The Corolla E10 was the first generation of cars sold by Toyota under the Corolla name.
The Corolla was launched in Japan in November 1966 at a Japanese dealership sales channel called Toyota Corolla Store. Eiji Toyoda said it took hard work to create popular demand, and disputed that Toyota rode a wave of private car ownership that was taking off in the mid-1960s. The Corolla’s major competitor was the Datsun 1000, released a few months earlier, along with the Subaru 1000 earlier in May. Its companion, the Toyota Sprinter, was sold at a different dealership sales channel called Toyota Auto Store. The Corolla’s development was largely influenced by the success and lessons learned from an earlier, smaller vehicle called the Toyota Publica, which used an air-cooled two-cylinder, boxer-style engine, inspired by the Citroen 2CV. The dealership that was named after the Corolla in Japan was previously known as the Toyota Public Store, to sell the Publica.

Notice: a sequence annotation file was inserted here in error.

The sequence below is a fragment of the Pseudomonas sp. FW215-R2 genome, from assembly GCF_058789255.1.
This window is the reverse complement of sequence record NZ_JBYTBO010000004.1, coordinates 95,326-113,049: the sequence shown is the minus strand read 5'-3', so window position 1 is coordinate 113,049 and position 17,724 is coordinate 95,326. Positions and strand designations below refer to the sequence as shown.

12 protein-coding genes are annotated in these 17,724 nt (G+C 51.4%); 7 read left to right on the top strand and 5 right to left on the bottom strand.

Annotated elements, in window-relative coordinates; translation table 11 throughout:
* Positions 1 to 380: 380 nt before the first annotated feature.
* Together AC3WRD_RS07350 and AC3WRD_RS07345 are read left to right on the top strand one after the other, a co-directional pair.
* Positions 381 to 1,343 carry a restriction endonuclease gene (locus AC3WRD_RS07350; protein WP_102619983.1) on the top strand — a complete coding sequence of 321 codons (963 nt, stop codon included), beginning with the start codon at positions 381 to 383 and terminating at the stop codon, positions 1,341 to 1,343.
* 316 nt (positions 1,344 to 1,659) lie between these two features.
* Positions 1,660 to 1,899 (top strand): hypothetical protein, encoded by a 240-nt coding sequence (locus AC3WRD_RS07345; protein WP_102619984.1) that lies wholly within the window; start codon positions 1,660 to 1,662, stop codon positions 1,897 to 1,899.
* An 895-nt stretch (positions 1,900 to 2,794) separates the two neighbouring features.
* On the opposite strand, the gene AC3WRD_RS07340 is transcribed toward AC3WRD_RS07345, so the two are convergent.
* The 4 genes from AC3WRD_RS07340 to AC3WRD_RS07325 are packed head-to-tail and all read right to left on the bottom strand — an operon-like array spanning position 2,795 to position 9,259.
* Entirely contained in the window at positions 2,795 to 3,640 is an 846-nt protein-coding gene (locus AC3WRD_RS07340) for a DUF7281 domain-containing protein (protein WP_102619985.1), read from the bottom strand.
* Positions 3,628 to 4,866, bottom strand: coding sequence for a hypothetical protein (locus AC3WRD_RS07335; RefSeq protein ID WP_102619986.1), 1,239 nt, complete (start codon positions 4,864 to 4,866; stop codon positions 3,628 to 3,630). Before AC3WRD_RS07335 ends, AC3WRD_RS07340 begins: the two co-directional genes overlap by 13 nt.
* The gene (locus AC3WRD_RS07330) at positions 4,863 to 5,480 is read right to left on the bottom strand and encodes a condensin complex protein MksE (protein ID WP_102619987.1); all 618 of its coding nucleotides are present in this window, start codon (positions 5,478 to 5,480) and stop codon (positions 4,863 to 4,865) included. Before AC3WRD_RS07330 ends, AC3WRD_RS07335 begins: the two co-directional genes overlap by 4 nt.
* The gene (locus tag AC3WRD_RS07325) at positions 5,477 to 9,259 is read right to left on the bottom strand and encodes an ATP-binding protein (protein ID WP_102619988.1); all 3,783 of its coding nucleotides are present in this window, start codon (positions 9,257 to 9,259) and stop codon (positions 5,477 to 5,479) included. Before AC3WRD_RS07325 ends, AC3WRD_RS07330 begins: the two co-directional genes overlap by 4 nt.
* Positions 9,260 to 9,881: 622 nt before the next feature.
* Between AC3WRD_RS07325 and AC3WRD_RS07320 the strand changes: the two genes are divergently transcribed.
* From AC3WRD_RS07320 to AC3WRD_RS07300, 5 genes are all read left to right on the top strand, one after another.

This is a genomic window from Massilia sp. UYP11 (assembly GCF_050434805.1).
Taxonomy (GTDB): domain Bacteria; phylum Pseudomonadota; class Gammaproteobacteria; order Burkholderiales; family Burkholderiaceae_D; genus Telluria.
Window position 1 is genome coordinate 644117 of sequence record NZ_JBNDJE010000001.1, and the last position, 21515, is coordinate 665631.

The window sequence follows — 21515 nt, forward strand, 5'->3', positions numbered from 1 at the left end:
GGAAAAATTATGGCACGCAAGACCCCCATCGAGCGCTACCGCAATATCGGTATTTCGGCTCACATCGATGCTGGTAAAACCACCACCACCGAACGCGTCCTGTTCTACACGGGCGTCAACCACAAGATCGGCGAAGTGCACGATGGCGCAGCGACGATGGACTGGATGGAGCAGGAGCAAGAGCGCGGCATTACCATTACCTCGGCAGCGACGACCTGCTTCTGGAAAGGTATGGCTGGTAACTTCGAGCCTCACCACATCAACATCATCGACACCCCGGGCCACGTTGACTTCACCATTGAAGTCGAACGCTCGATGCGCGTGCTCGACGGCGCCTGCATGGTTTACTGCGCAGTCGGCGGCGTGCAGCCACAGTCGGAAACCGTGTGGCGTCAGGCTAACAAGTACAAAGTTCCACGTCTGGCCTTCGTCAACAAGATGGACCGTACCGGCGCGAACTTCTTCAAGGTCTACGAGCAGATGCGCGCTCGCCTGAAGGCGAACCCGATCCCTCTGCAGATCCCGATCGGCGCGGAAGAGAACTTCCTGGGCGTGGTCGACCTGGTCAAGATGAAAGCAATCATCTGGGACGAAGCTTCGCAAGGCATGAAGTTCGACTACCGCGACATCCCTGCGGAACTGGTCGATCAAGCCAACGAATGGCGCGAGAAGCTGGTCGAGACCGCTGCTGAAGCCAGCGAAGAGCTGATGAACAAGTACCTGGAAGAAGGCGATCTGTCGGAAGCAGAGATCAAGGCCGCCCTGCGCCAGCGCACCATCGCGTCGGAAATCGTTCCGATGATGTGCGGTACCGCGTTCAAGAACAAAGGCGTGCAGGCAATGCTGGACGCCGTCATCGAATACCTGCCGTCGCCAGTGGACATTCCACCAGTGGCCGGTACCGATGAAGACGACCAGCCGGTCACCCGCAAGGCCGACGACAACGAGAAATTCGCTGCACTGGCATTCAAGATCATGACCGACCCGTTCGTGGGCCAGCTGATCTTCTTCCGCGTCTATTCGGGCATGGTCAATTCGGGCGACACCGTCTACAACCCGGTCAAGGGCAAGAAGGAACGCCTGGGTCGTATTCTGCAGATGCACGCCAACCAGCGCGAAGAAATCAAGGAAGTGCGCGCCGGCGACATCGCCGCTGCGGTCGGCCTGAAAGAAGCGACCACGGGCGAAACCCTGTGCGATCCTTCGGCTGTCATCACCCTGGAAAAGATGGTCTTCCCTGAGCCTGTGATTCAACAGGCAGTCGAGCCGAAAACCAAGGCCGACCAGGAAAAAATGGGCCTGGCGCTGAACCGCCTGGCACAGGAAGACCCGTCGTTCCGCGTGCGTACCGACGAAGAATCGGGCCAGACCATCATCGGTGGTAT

The initial car, the TOYOTA KE10 COROLLA COUPE series was small, with a 90 in (2286 mm) wheelbase.The transmission was by a four-speed floor shift manual transmission or a two-speed floor or column shift automatic transmission, with rear wheel drive. At the time, floor shift transmissions were considered only for trucks and 4 speeds implied that the engine did not have enough torque to drive through only three gears (more torque allows each gear to have a wider spread of engine revolutions, thus requiring fewer gears). This was a big risk for Toyota but the effectiveness of the new system gained in popularity.

The suspension in front was MacPherson struts supported by a transverse leaf spring beneath the engine cross-member, with leaf springs connected to a solid axle in back.

The engine was originally meant to be for the under 1000 cc tax class but was changed late in the design process to be 1077 cc in order to beat the forthcoming Datsun 1000. In Japan, this put it into a 1000cc engine road tax class but gave it some prestige over the Datsun 1000 – helped by its “100 cc advantage” advertising campaign. In August 1969 the engine was upgraded to 1166 cc. Special twin carburettor K-B (1077 cc) and 3K-B (1166 cc) engines were used in the SL grade models for an extra 13 PS (9.6 kW).

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